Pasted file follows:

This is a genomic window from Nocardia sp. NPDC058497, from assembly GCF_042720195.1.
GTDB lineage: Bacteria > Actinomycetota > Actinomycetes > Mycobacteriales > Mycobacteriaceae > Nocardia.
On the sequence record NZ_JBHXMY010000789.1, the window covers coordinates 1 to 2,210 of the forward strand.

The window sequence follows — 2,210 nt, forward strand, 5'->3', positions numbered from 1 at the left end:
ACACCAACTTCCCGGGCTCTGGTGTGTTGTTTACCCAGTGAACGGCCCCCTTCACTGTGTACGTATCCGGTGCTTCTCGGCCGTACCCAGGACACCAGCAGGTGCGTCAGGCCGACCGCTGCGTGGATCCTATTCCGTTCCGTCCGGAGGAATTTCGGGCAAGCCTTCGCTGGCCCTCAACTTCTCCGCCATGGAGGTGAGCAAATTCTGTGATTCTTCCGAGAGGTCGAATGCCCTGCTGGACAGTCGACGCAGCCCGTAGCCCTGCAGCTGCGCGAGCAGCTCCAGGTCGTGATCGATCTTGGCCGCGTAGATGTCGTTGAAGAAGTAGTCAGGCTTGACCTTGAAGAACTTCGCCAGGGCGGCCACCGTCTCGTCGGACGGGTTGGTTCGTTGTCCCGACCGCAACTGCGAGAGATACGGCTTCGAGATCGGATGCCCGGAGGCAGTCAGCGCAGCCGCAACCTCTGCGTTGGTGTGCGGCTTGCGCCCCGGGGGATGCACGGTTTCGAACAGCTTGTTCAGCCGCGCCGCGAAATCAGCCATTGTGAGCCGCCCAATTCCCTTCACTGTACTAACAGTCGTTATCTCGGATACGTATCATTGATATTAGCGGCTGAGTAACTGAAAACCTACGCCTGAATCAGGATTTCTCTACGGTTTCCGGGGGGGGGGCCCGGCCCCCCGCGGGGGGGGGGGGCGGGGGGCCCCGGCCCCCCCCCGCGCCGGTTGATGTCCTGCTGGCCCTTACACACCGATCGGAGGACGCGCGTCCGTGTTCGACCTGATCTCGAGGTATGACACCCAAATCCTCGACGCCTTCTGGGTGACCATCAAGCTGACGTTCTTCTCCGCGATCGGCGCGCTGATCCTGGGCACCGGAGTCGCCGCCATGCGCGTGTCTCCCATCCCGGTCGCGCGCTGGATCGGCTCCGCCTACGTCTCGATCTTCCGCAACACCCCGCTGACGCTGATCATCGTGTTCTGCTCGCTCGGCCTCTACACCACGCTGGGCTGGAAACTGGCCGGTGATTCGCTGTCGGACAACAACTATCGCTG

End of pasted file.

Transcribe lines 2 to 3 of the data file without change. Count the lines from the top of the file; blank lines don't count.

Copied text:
GTDB lineage: Bacteria > Actinomycetota > Actinomycetes > Mycobacteriales > Mycobacteriaceae > Nocardia.
On the sequence record NZ_JBHXMY010000789.1, the window covers coordinates 1 to 2,210 of the forward strand.